The purpose of this paper is to hypothesize two channels in which market volatility affects initial public offering (IPO) activity.
First, CEOs time the market for IPOs and volatility makes this decision process harder. Second, risk-averse IPO investors become more reluctant toward IPOs during periods of higher volatility for their after-IPO returns.
The authors provide evidence that higher market volatility leads to lower IPO activity, supporting these hypotheses. More importantly, the authors show that it is not the realized volatility, but rather the implied (expected) volatility, that causes lower IPO activity.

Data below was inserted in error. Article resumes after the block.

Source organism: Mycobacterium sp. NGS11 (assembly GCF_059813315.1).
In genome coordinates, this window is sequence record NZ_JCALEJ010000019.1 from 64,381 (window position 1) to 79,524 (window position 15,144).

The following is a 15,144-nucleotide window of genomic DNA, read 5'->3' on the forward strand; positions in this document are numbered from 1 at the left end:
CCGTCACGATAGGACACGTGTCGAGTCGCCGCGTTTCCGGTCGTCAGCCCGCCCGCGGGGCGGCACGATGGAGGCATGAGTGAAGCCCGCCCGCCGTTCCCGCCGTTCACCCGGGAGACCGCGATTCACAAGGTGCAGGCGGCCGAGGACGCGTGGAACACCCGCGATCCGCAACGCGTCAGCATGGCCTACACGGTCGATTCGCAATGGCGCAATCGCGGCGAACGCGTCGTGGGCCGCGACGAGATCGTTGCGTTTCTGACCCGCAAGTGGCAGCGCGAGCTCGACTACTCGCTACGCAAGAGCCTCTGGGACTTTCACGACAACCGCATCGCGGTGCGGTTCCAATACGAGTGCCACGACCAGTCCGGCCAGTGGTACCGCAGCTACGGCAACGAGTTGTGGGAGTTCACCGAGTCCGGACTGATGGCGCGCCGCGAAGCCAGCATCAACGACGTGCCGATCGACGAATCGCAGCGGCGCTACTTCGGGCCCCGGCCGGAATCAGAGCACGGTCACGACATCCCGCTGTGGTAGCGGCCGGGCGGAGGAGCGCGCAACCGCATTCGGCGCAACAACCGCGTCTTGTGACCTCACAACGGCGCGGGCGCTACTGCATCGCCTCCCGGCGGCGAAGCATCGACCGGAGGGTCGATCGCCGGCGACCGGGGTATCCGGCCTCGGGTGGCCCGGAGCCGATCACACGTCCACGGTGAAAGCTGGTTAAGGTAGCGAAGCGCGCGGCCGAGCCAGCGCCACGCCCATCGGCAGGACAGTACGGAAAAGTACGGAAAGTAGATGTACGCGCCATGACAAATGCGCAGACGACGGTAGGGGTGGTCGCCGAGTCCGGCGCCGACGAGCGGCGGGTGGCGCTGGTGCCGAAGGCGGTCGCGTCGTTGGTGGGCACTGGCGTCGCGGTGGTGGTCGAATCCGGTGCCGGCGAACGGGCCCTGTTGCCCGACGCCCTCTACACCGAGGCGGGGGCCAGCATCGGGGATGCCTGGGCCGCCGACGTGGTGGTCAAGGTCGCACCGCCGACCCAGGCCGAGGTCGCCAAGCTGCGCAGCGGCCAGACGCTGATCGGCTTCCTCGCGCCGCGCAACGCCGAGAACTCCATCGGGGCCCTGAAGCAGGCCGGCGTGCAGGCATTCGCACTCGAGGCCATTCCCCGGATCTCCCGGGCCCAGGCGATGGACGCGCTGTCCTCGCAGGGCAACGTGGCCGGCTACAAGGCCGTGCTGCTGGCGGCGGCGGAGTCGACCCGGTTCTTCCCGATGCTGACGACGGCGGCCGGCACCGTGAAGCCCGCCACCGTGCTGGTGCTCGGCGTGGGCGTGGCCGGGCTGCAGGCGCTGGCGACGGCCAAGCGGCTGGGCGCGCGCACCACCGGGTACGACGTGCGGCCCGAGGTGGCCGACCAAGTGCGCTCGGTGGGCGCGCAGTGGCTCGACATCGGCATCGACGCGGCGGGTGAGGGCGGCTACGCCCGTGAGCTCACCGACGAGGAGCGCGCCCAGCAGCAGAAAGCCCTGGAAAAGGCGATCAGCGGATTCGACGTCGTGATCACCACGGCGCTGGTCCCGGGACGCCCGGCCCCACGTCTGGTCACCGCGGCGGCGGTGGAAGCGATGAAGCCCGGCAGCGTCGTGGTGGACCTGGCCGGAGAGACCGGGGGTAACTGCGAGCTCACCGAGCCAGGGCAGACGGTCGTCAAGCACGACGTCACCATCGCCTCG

While there may be many companies that are ready to have IPOs, they may be simply waiting for a more opportune time which may not necessarily be a period of high prices but of low volatility.
The public policy prescription is clear: if IPOs are to be encouraged, then regulatory policies should be constructed with the aim of reducing volatility.
This study is the first (to the authors’ knowledge) to argue that it is not the realized volatility which most affects the IPO decisions of executives, entrepreneurs and investors.
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